an outlet manifold defined in said first and second pairs of plates opposite said return tank and adjacent said inlet manifold, said outlet manifold in communication with only said second cavity relative to said first and second cavities for evacuating the fluid from said second cavity out of said evaporator.
3. The evaporator of claim 2 further comprising a second inlet manifold defined in said first and second pairs of plates adjacent said inlet manifold on an opposite side of said outlet manifold for receiving the fluid to be evaporated, said second inlet manifold in communication with only said first cavity relative to said first and second cavities for directing the fluid through said evaporator in said first direction.
4. The evaporator of claim 2 wherein each of said two first plates includes a first peripheral lip extending along the periphery of said first plate and a first center portion recessed with respect to said peripheral lip, said peripheral lips of said two first plates engage one another, whereby said center portions are spaced apart from one another defining said first cavity therebetween.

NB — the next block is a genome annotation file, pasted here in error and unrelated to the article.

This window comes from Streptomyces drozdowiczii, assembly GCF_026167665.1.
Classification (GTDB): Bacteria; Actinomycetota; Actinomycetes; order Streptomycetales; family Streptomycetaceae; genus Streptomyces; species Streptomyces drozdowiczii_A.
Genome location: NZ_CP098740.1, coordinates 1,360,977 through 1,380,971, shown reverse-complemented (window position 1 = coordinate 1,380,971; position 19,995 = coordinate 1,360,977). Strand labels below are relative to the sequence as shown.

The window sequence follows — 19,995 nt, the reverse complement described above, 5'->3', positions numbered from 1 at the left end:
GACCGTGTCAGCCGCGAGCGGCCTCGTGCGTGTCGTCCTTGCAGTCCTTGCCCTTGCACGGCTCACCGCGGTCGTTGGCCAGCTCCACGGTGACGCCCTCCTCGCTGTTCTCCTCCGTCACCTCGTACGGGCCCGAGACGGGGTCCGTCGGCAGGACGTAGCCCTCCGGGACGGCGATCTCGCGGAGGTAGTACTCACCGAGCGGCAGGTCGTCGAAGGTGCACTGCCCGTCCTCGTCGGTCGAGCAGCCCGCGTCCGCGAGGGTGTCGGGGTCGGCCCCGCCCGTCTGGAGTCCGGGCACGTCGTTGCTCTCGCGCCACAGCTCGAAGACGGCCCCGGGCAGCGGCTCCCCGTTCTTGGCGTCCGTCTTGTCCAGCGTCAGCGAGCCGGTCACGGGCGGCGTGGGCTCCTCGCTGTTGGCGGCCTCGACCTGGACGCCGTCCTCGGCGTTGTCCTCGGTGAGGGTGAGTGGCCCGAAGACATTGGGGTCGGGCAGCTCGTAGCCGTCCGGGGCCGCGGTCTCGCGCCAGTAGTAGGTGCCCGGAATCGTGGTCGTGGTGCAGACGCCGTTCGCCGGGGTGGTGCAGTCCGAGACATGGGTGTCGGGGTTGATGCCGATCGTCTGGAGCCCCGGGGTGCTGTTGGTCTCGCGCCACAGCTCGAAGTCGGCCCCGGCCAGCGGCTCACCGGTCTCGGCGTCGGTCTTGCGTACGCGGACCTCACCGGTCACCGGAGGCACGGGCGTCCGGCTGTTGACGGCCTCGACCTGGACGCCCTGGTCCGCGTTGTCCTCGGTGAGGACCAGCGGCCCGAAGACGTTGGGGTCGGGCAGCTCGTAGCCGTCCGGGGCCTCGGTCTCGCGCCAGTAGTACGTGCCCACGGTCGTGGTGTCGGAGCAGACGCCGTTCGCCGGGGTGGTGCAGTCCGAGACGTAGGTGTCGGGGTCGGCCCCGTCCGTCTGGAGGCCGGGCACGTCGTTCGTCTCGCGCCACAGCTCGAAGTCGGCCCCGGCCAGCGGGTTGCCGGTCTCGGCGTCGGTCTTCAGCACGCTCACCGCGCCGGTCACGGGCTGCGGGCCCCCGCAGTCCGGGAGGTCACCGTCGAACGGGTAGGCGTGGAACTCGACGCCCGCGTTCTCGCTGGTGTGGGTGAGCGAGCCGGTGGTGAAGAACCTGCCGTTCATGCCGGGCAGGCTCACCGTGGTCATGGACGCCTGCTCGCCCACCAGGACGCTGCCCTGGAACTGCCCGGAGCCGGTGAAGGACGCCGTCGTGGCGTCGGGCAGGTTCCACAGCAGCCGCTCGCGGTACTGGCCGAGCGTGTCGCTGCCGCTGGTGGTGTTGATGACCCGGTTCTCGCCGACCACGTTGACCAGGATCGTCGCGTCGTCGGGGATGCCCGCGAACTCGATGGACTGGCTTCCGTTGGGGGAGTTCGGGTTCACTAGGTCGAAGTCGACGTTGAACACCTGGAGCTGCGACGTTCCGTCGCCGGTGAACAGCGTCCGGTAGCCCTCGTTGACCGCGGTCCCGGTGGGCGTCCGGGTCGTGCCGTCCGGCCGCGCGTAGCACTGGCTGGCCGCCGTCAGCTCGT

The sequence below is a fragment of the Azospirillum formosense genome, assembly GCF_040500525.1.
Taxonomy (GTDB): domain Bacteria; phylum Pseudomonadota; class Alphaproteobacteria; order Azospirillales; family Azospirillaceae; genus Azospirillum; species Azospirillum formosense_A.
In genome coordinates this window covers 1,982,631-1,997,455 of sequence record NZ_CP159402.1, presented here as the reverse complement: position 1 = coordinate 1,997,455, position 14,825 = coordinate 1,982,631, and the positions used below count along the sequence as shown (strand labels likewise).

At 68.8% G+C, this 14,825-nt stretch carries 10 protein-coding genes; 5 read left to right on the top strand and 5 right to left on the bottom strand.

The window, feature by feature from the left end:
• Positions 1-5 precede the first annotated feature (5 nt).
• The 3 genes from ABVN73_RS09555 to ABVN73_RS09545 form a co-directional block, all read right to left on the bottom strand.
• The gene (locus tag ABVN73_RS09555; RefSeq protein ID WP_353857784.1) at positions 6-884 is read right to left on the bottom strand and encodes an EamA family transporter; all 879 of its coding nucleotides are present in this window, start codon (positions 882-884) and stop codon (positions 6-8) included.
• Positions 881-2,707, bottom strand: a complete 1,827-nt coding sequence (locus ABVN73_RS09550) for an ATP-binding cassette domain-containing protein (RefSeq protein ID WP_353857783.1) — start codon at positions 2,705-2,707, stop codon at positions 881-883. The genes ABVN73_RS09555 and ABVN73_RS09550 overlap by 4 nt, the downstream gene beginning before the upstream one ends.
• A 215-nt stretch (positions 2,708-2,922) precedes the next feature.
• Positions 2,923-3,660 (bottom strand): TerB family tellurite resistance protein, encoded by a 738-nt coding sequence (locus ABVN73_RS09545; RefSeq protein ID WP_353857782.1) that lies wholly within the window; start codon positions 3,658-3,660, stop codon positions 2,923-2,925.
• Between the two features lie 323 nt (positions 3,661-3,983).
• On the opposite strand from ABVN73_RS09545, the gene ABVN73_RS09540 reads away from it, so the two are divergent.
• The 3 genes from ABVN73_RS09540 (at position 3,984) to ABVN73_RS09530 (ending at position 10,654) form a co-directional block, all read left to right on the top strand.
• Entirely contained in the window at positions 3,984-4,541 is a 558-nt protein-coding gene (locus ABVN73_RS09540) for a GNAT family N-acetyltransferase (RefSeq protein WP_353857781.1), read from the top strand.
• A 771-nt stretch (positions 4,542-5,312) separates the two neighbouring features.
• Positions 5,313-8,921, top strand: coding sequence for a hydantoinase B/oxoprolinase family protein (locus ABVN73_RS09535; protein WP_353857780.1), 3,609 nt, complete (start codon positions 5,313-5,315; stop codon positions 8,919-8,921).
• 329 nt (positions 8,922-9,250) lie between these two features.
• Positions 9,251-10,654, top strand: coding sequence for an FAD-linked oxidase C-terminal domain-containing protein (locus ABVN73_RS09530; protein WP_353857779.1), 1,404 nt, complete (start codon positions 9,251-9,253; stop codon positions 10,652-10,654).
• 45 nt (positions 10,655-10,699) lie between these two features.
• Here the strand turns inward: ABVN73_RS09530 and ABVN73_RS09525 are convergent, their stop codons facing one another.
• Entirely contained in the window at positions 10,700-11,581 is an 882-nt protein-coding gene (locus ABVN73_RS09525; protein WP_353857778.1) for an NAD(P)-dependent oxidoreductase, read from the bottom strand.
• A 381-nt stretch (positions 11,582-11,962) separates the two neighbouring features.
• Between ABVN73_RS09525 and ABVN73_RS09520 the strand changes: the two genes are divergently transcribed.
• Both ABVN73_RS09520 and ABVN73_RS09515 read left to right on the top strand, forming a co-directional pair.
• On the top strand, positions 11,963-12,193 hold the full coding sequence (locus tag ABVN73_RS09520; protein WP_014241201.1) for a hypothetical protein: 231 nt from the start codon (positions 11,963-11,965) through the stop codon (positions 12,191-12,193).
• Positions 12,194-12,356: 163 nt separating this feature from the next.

5. The evaporator of claim 4 wherein each of said two first plates includes a first inlet aperture defining said inlet manifold, and wherein each of said two first plates includes a first outlet aperture defining said outlet manifold.
6. The evaporator of claim 5 wherein each of said two first plates includes a first return aperture defining said return tank.
7. The evaporator of claim 6 wherein each of said two first plates includes at least one mound projecting from said first center portion and surrounding one of said first inlet aperture and said first outlet aperture, said mounds of said two first plates of said first pair engage one another, whereby said one aperture surrounded by said mound is isolated from said first cavity.